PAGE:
In Christianity, the tale of the three magi visiting the baby Jesus included three different gifts: Frankincense, gold, and myrrh. And, as I’m here to tell you, each of those gifts were very carefully chosen.
In particular, frankincense is tremendously beneficial, especially when used as an essential oil in aromatherapy and natural health.
Frankincense comes from the extracted milky white sap of the Boswellia tree, which grows naturally in parts of Africa and the Middle East, though frankincense from the region has been shipped across the globe, particularly to China, India, and the Mediterranean, for thousands of years as a result of it’s renowned value.
Traditionally, it has been burned as an incense, though ancient Egyptian women also used it to make their eyeliner. Today, though, we’re most interested in it as an essential oil, which has a great many benefits.
I particularly like frankincense oil for it’s ability to comfort and calm. In aromatherapy it is best used either via direct inhalation (I recommend the palm method) or via a vaporizing diffuser – in which case it offers a sedative effect that can help promote a sense of peace, relaxation, and satisfaction. This also makes it great for relieving anger, anxiety, and stress.
Additionally, used topically, frankincense essential oil is great for the following uses:
- Reduces appearance of scars and stretch marks
- Speeds healing in case of acne, boils, cuts, and insect bites
- Strengthens gums and hair roots
- Treatment of dry skin
If you’re interested in more of the science, and want to do more research, major components of frankincense essential oil include alpha pinene, actanol, bornyl acetate, camphene, dipentene, incensole and incensyl acetate, ketonic alcohol, linalool, octyl acetate, and a wide range of terpenes.
Those terpenes are of particular interest, especially monoterpenes and sesquiterpenes. Note Connie and Alan Higley in their book, Reference Guide for Essential Oils, monoterpenes help prevent and discharge toxins from your liver and kidneys, and have antiseptic, antibacterial, stimulating, analgesic (weak) and expectorant properties. As for sesquiterpenes, they can help simulate the limbic system of your brain, as well as your hypothalamus, and pineal and pituitary glands.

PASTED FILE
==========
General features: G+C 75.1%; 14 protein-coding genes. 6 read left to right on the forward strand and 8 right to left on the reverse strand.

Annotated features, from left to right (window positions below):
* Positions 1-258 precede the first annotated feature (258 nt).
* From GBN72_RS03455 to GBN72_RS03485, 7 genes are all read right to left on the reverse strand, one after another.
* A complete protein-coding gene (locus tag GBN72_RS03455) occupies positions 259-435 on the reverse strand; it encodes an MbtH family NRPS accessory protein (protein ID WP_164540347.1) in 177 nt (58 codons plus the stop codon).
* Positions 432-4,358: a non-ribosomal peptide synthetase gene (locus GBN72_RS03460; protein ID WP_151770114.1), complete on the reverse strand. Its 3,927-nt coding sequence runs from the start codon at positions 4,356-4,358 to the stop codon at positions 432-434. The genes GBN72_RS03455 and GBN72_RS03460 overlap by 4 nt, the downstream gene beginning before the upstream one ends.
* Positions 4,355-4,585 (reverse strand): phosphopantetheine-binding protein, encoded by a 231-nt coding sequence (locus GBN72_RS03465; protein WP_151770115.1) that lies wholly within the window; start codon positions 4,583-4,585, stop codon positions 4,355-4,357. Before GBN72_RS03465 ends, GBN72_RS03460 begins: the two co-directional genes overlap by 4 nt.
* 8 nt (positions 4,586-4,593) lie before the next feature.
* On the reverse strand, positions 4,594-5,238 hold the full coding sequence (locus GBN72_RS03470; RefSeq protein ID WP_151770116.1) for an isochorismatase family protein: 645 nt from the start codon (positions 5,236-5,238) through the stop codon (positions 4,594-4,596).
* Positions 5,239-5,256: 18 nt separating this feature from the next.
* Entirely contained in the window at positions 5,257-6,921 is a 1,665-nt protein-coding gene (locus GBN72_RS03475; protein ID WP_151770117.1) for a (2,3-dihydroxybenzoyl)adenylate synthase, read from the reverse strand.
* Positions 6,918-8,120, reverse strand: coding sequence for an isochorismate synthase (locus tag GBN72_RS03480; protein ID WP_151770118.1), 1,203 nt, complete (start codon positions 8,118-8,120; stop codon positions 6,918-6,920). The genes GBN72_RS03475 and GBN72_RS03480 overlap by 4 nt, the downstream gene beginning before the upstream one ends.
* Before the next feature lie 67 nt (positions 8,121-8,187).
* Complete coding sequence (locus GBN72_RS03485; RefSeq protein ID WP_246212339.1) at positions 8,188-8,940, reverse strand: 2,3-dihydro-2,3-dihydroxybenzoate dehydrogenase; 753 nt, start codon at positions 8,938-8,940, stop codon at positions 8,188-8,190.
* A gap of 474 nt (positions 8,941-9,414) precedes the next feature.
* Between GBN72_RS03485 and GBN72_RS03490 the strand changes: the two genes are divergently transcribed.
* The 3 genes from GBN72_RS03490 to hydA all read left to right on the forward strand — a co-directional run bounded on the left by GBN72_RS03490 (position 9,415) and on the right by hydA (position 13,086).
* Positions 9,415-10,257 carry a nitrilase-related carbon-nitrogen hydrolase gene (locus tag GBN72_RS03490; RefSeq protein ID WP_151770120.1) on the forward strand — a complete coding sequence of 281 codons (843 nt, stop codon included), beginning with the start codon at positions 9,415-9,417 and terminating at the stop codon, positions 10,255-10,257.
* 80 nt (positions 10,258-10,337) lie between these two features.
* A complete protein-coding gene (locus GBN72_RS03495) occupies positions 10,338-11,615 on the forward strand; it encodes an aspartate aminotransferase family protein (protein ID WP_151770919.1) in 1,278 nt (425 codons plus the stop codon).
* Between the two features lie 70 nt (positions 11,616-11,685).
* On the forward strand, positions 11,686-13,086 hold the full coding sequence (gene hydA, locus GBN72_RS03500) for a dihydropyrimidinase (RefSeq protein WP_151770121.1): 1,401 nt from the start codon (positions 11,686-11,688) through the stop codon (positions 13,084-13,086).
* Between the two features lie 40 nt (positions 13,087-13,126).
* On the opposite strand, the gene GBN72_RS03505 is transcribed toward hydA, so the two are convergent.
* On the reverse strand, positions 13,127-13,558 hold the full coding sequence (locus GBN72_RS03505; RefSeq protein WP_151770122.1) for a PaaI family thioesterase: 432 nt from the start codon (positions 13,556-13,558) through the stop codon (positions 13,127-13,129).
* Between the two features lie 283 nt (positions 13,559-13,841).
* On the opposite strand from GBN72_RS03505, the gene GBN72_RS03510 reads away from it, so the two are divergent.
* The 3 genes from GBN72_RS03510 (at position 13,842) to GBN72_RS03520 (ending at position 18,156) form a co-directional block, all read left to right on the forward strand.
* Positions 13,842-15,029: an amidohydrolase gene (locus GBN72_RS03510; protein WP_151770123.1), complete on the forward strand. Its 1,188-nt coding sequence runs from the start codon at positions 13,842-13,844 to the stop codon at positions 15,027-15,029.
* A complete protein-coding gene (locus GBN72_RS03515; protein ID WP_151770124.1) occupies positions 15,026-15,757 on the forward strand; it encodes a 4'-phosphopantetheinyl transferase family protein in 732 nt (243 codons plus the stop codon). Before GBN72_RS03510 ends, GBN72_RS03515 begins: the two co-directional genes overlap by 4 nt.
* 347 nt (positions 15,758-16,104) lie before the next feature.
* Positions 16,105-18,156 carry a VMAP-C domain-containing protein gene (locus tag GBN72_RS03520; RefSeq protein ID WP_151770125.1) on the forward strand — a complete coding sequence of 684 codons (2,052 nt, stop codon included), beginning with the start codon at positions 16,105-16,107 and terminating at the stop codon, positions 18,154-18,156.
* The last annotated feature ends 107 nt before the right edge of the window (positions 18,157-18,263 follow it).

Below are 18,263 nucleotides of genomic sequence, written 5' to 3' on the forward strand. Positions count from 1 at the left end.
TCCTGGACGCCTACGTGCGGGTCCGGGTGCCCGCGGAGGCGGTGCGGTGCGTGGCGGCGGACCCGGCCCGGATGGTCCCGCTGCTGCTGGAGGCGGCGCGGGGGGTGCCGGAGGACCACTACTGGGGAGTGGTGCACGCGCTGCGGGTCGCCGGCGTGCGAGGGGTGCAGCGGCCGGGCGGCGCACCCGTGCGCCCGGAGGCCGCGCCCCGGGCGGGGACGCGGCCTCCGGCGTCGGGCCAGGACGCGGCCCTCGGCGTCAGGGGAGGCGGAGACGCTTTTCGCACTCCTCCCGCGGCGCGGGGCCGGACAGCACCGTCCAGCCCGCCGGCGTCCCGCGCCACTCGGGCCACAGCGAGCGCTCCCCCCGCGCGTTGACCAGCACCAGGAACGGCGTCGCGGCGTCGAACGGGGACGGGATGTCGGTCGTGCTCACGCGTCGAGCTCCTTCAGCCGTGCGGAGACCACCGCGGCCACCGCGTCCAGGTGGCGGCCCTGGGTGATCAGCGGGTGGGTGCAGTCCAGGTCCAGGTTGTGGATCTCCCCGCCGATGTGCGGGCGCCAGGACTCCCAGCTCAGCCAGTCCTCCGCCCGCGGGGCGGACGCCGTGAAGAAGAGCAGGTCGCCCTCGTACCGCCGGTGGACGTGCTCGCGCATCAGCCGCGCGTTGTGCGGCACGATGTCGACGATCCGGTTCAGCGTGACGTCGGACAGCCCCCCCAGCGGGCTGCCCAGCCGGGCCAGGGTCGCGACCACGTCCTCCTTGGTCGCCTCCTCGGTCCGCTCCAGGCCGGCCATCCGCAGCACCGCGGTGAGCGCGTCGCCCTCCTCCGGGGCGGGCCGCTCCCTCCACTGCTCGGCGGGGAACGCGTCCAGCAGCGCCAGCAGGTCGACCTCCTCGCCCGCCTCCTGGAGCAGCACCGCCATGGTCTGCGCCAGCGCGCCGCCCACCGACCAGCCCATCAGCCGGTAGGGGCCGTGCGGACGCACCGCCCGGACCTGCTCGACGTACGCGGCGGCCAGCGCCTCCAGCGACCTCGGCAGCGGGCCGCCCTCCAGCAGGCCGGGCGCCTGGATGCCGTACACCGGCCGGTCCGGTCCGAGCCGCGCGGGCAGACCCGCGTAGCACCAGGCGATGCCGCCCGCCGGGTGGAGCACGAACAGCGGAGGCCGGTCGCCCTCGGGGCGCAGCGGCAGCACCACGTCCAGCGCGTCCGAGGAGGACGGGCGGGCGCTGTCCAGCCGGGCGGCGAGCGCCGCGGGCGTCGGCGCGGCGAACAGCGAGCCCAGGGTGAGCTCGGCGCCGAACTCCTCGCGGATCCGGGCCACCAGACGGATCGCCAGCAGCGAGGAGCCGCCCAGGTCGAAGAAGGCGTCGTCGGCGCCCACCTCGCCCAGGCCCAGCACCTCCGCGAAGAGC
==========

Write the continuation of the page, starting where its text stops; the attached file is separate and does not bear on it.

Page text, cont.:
And other health benefits of frankincense essential oil can be attributed to it’s many healthy properties, including anti-inflammatory, astringent, antiseptic, cicatrisant, carminative, cytophylactic, disinfectant, digestive, diuretic, emenagogue, expectorant, uterine, and vulnerary properties.
As a result, frankincense essential oil has been found useful for the following health conditions:
- Arthritis and rheumatoid arthritis
- Colds and respiratory disorders
- Digestive disorders
- Oral health problems
- Uterine health
Just make sure that you’re getting the good stuff when you buy frankincense essential oil. Make sure it’s therapeutic grade, to ensure it’s high quality, and always spot-test a small amount first to check for any potential reactions.
This article was written by Matt Stebbins for Live the Organic Dream. If you enjoyed this article or learned something new, please don’t forget to share it with others so they have a chance to enjoy this free information. This article is open source and free to reblog or use if you give a direct link back to the original article URL and give author credit. Thanks for taking the time to support an open source initiative. We believe all information should be free and available to everyone. Have a good day and we hope to see you soon!